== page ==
Residents ask: Why does the town want the boathouses?
Resident Renee Cingolani expresses her "disappointment" with Windermere's town council over the lawsuits against the owners of the Third Avenue boathouses during the Sept. 7, 2002 meeting.
The Windermere Town Council Wednesday unanimously passed a resolution that “officially” authorized the town attorney to sue the occupants of the Third Avenue boathouses who have refused to vacate the structures when their leases ended in June.
The town had already filed lawsuits in Orange County’s Ninth Judicial Circuit Court against each of seven boathouse occupants on July 15. Wednesday’s vote, which took place during a special town council meeting that included a budget hearing, was largely seen as a procedure to dot the i’s and cross the t’s.
Kurt Ardaman, the boathouse occupants’ attorney, had argued in court papers, that the lawsuits were not valid because a signed resolution had not accompanied the filed lawsuits. But an Aug. 25 memo from the town’s law firm GrayRobinson, obtained by VoxPopuli, emphasized that Windermere’s charter did not require signed resolutions for the town attorney to carry out such legal business and downplayed the vote as merely “tidying up the record.” Even Town Attorney Heather Ramos said ahead of the vote that she didn’t think the resolution “was absolutely necessary.”
Still, as the resolution stated, it was being put before the council out of “an abundance of caution regarding the work previously done by the Town staff and the Town Attorney, and with respect to legal work yet to be performed regarding the boathouses.”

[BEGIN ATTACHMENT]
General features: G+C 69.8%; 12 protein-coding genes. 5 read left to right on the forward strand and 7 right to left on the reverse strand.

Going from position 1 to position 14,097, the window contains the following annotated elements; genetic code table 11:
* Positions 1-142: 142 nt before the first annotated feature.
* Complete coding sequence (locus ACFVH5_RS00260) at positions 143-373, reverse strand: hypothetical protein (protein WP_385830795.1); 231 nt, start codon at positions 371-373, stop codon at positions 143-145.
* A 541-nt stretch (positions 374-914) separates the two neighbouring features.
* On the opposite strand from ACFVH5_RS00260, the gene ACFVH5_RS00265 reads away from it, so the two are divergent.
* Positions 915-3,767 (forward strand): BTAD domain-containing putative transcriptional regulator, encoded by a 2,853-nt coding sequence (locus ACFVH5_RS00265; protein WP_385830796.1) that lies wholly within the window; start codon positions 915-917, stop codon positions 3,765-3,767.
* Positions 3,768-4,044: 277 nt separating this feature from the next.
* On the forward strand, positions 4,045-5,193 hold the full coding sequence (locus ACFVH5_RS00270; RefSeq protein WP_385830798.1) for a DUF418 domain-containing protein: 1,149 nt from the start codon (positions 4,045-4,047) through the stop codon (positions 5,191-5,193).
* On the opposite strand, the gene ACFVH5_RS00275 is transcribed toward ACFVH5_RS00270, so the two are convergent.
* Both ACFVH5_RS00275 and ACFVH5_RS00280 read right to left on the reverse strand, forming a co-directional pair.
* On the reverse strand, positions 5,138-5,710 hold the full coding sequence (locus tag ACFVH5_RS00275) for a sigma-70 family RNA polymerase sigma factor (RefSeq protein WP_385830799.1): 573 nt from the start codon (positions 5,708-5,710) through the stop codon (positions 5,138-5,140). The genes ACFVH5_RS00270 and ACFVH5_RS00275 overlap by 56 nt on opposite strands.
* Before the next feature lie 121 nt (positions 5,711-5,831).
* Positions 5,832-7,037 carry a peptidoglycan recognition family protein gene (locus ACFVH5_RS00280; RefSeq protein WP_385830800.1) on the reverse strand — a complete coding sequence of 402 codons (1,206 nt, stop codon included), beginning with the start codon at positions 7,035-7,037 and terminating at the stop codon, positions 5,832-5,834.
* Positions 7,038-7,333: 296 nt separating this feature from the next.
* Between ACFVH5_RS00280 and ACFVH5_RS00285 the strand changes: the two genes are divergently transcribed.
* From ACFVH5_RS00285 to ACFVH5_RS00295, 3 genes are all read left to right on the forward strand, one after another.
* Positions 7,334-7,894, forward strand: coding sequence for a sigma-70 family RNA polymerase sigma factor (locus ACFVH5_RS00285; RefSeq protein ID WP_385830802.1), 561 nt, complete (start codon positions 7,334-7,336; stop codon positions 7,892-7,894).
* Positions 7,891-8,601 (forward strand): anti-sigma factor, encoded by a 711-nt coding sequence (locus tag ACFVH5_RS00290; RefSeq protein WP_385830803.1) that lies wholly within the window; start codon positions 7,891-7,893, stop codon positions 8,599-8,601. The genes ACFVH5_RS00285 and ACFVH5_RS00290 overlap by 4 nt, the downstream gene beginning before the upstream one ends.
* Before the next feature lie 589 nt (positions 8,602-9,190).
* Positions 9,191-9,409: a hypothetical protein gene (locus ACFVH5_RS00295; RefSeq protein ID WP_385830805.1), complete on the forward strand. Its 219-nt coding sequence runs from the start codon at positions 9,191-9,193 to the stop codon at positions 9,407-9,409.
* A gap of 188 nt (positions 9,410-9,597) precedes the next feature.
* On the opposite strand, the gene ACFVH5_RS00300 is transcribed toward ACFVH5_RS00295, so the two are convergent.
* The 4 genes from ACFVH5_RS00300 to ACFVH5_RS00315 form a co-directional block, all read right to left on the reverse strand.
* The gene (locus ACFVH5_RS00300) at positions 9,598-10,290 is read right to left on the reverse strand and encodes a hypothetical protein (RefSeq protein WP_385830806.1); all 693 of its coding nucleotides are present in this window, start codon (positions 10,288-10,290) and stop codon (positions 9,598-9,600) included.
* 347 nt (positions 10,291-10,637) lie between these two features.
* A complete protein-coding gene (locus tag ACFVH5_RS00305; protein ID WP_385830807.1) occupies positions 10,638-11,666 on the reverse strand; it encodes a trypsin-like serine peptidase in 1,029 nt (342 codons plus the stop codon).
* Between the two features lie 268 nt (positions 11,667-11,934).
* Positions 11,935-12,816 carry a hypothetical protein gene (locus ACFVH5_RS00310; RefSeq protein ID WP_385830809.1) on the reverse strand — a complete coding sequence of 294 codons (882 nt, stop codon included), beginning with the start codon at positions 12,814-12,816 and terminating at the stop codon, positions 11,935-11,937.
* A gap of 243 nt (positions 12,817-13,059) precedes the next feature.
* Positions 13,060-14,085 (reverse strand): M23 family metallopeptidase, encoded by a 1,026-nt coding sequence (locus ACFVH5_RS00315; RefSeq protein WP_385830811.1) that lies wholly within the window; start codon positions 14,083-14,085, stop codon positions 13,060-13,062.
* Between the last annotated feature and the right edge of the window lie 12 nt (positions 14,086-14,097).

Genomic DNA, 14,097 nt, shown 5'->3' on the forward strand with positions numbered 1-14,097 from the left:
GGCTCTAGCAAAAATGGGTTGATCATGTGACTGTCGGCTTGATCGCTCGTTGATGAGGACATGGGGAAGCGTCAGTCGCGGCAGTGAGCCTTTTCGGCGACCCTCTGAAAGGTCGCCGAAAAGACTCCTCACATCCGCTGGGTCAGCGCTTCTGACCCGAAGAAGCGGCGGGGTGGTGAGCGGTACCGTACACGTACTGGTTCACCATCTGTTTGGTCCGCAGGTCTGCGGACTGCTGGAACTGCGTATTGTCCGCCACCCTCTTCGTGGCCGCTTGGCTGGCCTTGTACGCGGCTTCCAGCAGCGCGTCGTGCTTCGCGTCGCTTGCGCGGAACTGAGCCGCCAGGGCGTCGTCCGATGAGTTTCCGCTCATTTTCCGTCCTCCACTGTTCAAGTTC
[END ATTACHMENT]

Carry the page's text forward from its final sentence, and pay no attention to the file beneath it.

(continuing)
While the town is suing the boathouse occupants for breach of contract, eviction and ejectment, the decades long fight is really over who owns the five historic boathouses that sit on the shore of the Palmer Park lagoon. The current occupants claim that they are the rightful owners by virtue of quit claim deeds through which ownership of the boathouses have been transferred for more than a century.
Ardaman, a partner in the Winter Park firm Fishback Dominick, also argues that, according to the 1856 Riparian Rights Act and the Butler Act of 1921, those who built the boathouses between 1910 and 1915 had title to the lake bottom because the structures are a permanent improvement. They also owned the shore rights (aka “littoral rights”) because the boathouses were constructed more than a decade before the town was founded. Those rights would have been deeded along with the boathouses.
The town’s position is that the town has signed contracts that state when the leases expired, the boathouses would be given to Windermere, but now the occupants are reneging on the deal.
At Wednesday’s meeting, boathouse owners and their supporters voiced their concerns to the town council about pursuing the lawsuits.
“I’m not happy, and I don’t think most people in Windermere care enough to have a lawsuit against their neighbors,” resident Renee Cingolani, who does not have a boathouse, said.